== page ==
Customer service is the experience we deliver to our customer. It’s how we follow through for the customer. It’s how we make them feel when they do business with us. Shep Hyken
My husband and I just returned from an away game for a sports team in the town in which we live. As members of a special club, we are treated to a complimentary away game and experience once per year. For my husband and I, this was also the first time we went away, by plane, and away from our kids. It was really exciting for us!
I was truly happy to learn that they selected and reserved a hotel for all attending that was near the beach and reserved seats on Southwest Airlines, since it’s my favorite airline. We had an itinerary, but when we arrived at the airport, it wasn’t clear for many how we were to check in for our flight. Some checked in right away and on their own. Others waited for our representative from the sports team to guide us on the process. It was a little frustrating, especially since it was the beginning of this journey.
The flight was wonderful and we arrived at the receiving airport and no one was there to greet or escort us. We were all left to find the place where our bus was and the bus was late. As we arrived at the hotel, we were pleasantly surprised and breathed a sigh of relief that this would be a positive stay. (Whew!) Then, the rest of the evening and the following day went off without a problem, and we were enjoying ourselves indeed!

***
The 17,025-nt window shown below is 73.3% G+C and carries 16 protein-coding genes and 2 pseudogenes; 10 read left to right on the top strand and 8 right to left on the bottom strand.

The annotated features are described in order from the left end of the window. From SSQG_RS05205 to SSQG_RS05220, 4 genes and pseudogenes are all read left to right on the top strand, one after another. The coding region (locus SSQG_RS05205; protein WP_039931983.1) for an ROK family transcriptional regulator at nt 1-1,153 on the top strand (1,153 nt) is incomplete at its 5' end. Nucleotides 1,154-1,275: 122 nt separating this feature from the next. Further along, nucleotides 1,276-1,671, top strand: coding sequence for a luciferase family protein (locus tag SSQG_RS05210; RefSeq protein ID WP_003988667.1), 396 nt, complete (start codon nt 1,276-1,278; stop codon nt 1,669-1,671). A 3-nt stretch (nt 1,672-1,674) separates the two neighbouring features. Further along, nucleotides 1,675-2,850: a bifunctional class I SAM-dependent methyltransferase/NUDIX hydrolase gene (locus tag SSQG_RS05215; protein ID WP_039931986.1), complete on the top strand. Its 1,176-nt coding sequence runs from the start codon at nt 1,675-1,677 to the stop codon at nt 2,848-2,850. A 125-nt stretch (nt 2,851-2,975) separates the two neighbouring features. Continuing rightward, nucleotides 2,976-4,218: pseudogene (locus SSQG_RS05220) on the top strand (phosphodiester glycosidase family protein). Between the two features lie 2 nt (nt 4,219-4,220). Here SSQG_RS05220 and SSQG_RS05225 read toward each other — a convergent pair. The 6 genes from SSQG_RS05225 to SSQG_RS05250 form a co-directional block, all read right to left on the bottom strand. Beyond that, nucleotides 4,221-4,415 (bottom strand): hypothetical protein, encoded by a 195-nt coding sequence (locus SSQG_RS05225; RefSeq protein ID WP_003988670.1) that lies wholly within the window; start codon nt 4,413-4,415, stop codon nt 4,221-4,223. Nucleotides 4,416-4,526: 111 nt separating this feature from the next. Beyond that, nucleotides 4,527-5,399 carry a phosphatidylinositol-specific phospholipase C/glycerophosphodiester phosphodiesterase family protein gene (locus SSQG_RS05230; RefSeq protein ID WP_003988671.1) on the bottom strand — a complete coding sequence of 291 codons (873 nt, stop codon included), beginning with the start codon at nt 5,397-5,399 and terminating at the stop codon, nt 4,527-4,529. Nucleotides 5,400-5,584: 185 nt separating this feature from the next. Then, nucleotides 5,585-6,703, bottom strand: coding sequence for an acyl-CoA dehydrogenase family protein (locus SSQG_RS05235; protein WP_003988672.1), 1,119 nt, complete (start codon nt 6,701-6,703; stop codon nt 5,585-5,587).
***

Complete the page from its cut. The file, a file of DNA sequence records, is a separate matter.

Our last night included a motor coach ride to an incredible stadium. Unfortunately, when we arrived, they didn’t seem to expect us. Again, no one was around to escort us through the crowded stadium to our special stopping point. We were all like sheep without a shepherd and no food to eat. Even though we felt special earlier in the day, this point in our journey soured us to our membership.
After that incident, luckily we found ourselves in a lovely suite with great food and great seats so that we could cheer on our team. Our representatives smiled and said all the right things. Then, in an unfortunate turn of events, and when it was time for everyone to load back on the coach back to our hotel, we were all stuck, waiting for someone to tell us what was next.
All of the smiles and promises for a fun and smooth time quickly degraded into frustrated members wondering if we would ever get back to our hotel. They shifted us from that room to another as a way to hide our delay in leaving. All the while, we would ask when we would depart and they just continued to smile and let us know it would be soon. To make matters worse, we would need to leave very early the next morning to head to the airport.
This wait seemed to take forever. Many people sat waiting in the bus for the entire group to reunite and head back. Finally, many of those just took Uber back on their own. They were not happy campers.
The point of this story is not for you to feel sorry for me and the other members. Instead, I want to shed light on the importance of curating a customer journey that takes into consideration all touch points on the journey with your organization. A key point in this story is that customers often remember the beginning and the end of their experience journey. If the last thing your customers recall is not a positive touch point, but one filled with insincerity and vagueness, you may lose them as a customer.